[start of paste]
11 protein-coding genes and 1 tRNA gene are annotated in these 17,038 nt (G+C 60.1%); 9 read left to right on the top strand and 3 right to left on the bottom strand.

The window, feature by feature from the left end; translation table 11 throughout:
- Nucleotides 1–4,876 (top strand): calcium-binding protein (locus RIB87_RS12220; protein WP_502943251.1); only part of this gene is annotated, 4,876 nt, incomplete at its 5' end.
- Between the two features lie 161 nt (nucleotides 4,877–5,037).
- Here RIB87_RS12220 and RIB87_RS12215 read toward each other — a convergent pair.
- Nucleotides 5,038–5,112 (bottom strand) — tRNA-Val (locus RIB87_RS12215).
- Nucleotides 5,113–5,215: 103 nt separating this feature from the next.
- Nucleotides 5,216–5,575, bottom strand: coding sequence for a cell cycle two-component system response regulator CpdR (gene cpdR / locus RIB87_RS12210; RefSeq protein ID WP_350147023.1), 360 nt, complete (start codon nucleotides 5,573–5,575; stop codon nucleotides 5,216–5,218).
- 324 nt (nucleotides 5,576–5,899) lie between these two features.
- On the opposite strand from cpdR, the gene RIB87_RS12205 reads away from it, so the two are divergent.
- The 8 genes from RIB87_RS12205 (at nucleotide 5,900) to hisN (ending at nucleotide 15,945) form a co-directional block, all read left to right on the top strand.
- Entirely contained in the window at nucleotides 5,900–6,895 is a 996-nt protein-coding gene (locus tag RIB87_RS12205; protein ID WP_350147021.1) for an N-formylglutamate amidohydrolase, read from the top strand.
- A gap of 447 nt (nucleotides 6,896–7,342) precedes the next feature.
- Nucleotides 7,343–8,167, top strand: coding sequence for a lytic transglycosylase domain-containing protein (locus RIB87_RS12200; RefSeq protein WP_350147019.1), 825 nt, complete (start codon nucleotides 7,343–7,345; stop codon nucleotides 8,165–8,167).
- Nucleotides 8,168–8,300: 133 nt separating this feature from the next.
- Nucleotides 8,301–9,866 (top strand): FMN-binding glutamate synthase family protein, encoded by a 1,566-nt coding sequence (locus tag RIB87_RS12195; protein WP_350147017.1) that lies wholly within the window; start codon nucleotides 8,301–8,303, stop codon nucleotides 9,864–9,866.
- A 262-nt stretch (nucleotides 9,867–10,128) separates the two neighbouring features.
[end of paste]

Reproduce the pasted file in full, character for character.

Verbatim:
11 protein-coding genes and 1 tRNA gene are annotated in these 17,038 nt (G+C 60.1%); 9 read left to right on the top strand and 3 right to left on the bottom strand.

The window, feature by feature from the left end; translation table 11 throughout:
- Nucleotides 1–4,876 (top strand): calcium-binding protein (locus RIB87_RS12220; protein WP_502943251.1); only part of this gene is annotated, 4,876 nt, incomplete at its 5' end.
- Between the two features lie 161 nt (nucleotides 4,877–5,037).
- Here RIB87_RS12220 and RIB87_RS12215 read toward each other — a convergent pair.
- Nucleotides 5,038–5,112 (bottom strand) — tRNA-Val (locus RIB87_RS12215).
- Nucleotides 5,113–5,215: 103 nt separating this feature from the next.
- Nucleotides 5,216–5,575, bottom strand: coding sequence for a cell cycle two-component system response regulator CpdR (gene cpdR / locus RIB87_RS12210; RefSeq protein ID WP_350147023.1), 360 nt, complete (start codon nucleotides 5,573–5,575; stop codon nucleotides 5,216–5,218).
- 324 nt (nucleotides 5,576–5,899) lie between these two features.
- On the opposite strand from cpdR, the gene RIB87_RS12205 reads away from it, so the two are divergent.
- The 8 genes from RIB87_RS12205 (at nucleotide 5,900) to hisN (ending at nucleotide 15,945) form a co-directional block, all read left to right on the top strand.
- Entirely contained in the window at nucleotides 5,900–6,895 is a 996-nt protein-coding gene (locus tag RIB87_RS12205; protein ID WP_350147021.1) for an N-formylglutamate amidohydrolase, read from the top strand.
- A gap of 447 nt (nucleotides 6,896–7,342) precedes the next feature.
- Nucleotides 7,343–8,167, top strand: coding sequence for a lytic transglycosylase domain-containing protein (locus RIB87_RS12200; RefSeq protein WP_350147019.1), 825 nt, complete (start codon nucleotides 7,343–7,345; stop codon nucleotides 8,165–8,167).
- Nucleotides 8,168–8,300: 133 nt separating this feature from the next.
- Nucleotides 8,301–9,866 (top strand): FMN-binding glutamate synthase family protein, encoded by a 1,566-nt coding sequence (locus tag RIB87_RS12195; protein WP_350147017.1) that lies wholly within the window; start codon nucleotides 8,301–8,303, stop codon nucleotides 9,864–9,866.
- A 262-nt stretch (nucleotides 9,867–10,128) separates the two neighbouring features.